November 30, 2021

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Mercedes C 111: the book about the legend of Wankel

Mercedes C 111: the book about the legend of Wankel

Perhaps the most famous spinner after the NSU Ro 80 and the Mazda RX-7. And although it never went into serial production: the Mercedes C 111. In a compact form, the impressive wedge filled countless children’s rooms. But unlike its popular 300 SL Gullwing, there has been almost no books written about the C 111 yet.

So far: Three knowledgeable authors highlight the history of the C 111, as well as Daimler-Benz’s Wankel engine, in over 400 pages. Even Mercedes’ fluctuating past was known only to intimate connoisseurs of the subject. 15 Years and Nearly 100 Million DM Investments: Between 1961 and 1976, Daimler-Benz handled the rotary piston engine. Now we finally found out that the star-studded global company had to struggle with the shortcomings of the rotary piston engine.

Mercedes C 111 in all three versions with a rotary engine

More than 50 years after its first presentation, the Mercedes-Benz C 111 still impresses with its unique history. Authors Wolfgang Kalbhenn, Gerhard Heidbrink and Joachim Hack tell this story between technological vision and aesthetic charm in their book “Mercedes-Benz C 111 – Fackelträger, Traumportwagen und Rekordjäger”, to be published October 27, 2021 by Stuttgart Motorbuch Verlag (ISBN: 978). -3-613-04137-0)

The book is available in German. The volume, whose creation was comprehensively supported by Mercedes-Benz Classic, contains 432 pages with 940 illustrations and costs €69.

At the 1969 International Auto Show (IAA), the Mercedes-Benz C 111 was presented to the public for the first time. The concept car opens new horizons, including a rotary engine, futuristic design and the use of innovative materials. The C 111 (carried internally under the C 101 Series designation) has become a symbol of the Mercedes-Benz brand’s pioneering spirit and employees’ will to progress.

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50 years of the Mercedes-Benz C 111

Mercedes-Benz C 111 at IAA 1969

The audience was very excited – the new book, for example, captures the history of blank checks that wealthy sports car fans sent to Mercedes-Benz.

The C 111’s biography begins prior to its trade show premiere in 1969. After initial considerations about a new high-performance sports car as the successor to the 300 SL (W 198) in the 1950s, the development that led directly to the C 111 began in the mid-1960s, the first sports car with A mid-engine designed by Mercedes-Benz. In their book, the authors shed light on this complex prehistory, including the acclaimed history of the Wankel engine, which was later considered a promising automobile engine.

After the introduction of the C 111 with a three-disc rotary engine in 1969, the C 111-II with a four-cylinder rotary engine and an upgraded design was presented at the 1970 Geneva Motor Show. This version of the concept car arouses even greater desires among sports car enthusiasts. But after long and contentious discussions within the company, production of the C 111 series never began, although the development of a completely new variant with a plastic floor pan continued.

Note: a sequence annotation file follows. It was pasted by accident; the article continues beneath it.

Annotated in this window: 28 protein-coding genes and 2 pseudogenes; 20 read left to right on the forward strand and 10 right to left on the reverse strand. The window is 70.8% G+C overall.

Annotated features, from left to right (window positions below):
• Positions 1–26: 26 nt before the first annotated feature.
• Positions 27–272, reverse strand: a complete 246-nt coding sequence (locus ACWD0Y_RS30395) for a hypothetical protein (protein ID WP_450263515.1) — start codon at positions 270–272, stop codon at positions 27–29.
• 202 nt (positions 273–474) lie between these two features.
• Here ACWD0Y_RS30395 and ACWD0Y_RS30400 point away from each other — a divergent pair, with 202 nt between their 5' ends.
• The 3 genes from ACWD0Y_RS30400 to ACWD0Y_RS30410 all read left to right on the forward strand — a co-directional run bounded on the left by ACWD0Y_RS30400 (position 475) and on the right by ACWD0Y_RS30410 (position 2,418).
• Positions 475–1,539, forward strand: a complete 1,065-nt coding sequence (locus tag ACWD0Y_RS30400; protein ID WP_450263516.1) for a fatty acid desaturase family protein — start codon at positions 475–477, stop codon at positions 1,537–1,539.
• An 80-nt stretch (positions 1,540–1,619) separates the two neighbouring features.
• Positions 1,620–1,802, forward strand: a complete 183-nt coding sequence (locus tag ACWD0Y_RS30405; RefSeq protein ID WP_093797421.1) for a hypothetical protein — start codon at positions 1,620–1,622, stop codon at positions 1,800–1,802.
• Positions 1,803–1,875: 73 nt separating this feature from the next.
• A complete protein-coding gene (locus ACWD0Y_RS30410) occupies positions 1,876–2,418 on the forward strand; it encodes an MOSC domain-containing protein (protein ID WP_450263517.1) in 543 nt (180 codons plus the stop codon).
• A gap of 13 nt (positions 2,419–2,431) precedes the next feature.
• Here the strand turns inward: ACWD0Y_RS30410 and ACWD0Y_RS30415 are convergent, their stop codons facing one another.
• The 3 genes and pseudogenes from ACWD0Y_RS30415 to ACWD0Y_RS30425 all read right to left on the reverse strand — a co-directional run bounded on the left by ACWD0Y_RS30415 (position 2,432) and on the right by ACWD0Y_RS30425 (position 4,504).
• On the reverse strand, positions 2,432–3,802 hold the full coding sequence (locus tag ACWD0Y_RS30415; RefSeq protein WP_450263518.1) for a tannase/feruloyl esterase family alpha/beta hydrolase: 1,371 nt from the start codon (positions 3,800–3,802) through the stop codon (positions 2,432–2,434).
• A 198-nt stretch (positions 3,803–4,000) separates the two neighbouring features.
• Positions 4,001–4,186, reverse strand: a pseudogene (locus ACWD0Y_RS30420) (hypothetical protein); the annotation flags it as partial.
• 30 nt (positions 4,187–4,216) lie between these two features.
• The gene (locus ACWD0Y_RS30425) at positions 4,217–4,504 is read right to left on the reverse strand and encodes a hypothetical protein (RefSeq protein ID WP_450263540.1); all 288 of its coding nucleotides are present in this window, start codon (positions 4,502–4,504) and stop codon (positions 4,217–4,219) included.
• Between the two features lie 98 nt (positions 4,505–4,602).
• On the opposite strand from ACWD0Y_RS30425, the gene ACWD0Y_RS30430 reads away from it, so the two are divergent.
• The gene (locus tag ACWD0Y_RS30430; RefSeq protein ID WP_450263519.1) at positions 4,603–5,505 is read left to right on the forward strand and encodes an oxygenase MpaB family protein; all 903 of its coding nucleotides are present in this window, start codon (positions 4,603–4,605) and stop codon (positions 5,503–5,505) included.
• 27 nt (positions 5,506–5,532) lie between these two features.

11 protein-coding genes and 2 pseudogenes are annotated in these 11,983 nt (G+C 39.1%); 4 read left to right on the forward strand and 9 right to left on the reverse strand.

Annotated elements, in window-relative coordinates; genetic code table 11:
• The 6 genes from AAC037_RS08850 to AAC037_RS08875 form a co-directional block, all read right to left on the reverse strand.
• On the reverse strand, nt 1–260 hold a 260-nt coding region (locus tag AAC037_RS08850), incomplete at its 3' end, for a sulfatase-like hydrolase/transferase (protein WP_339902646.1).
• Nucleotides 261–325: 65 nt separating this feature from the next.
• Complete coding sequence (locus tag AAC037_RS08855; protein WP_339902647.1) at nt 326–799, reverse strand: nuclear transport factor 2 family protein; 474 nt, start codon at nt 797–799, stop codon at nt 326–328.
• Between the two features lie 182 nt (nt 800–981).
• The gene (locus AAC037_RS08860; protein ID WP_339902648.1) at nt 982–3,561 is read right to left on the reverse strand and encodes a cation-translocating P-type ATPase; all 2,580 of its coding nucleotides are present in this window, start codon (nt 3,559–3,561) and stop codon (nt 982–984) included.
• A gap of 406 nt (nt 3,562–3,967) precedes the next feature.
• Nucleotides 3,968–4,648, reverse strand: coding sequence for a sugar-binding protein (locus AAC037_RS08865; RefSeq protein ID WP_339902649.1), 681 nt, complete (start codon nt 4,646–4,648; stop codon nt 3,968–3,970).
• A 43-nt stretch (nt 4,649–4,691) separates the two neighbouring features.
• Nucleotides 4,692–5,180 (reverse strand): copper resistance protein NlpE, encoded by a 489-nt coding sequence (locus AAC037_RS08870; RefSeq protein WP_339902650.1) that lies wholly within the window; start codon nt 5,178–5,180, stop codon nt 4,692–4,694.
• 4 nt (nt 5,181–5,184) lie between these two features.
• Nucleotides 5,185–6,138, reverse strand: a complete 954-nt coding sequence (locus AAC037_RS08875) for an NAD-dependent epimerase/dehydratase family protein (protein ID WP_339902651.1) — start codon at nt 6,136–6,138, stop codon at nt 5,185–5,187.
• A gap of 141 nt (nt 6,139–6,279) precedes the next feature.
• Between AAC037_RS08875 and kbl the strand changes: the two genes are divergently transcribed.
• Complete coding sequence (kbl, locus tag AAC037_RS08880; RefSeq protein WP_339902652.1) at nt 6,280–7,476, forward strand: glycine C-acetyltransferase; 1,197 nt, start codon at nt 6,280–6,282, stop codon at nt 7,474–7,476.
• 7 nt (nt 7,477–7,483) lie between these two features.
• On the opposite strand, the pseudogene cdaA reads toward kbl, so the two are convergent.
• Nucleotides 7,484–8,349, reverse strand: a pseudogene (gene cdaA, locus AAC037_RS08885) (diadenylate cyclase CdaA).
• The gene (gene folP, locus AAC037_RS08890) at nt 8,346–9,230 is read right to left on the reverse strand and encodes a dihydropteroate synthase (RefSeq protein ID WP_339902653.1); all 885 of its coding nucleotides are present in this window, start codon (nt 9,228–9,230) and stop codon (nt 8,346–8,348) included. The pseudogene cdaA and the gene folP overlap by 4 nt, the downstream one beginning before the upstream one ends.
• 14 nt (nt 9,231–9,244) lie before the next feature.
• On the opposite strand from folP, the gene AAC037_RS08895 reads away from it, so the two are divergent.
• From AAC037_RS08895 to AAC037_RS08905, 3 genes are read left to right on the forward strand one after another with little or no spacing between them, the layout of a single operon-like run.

50 years of the Mercedes-Benz C 111

The book describes all this with all its background – as well as the following story, which began in 1975: the development of a whole family of successful, record-breaking cars. These include the C111-II D from 1976, the C 111-III from 1977/78 (both with a five-cylinder diesel engine) and finally the C 111-IV from 1979 with a turbocharged V8 petrol engine. As another standard variant of the car, the C 111-V was developed in 1979/80, but was ultimately not completed.

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In 2013 Mercedes-Benz Classic made the decision to make the C111-II ready to drive again. In order not to jeopardize the preservation of a few of the existing Wankel engines, the choice fell on the car that had already received a 3.5-liter V8 when it was commissioned at the end of 1970. In 2014, this car was shown for the second time at the “Silvretta Classic Rallye Montafon” “. This comeback is covered in the book as well as the Mercedes-Benz Museum’s large special exhibition on the subject of the C 111 in 2015.

Mercedes C 111-II V8 (1970)

Mercedes C 111-II V8 (1970)

Passionate discussions about the design, the far-sighted use of the new digital processes of the car’s development and much more: Historic archive sources and contemporary witnesses have given the authors particularly insight into the diverse aspects of the history of the C 111. The book takes advantage of this because it has not become a sobering documentation, but it does tell the story of the car using Exciting stories with many original quotes.

The impressive breadth and depth of the display is the result of extensive work since 2017. In particular, extensive research in the archives and in the Mercedes-Benz Classic car collection as well as extensive discussions with contemporary witnesses made the comprehensive display possible. The new standard work contains many previously unknown details.

About the authors: Wolfgang Kalbhenn, a former employee of the Mercedes-Benz engine testing department, invented the patented stepping intake manifold to improve the rotary engine in 1972 and came up with the idea for the book in 2017. It brings in Gerhard Heidebrink, who worked in the Mercedes-Benz archives A classic for many years, deep historical knowledge of relevant sources, facts and contexts as well as their appropriate preparation. Joachim Hack not only writes an introductory overview of the technical history of the rotary engine, but also accompanies the entire project as a professional editor.

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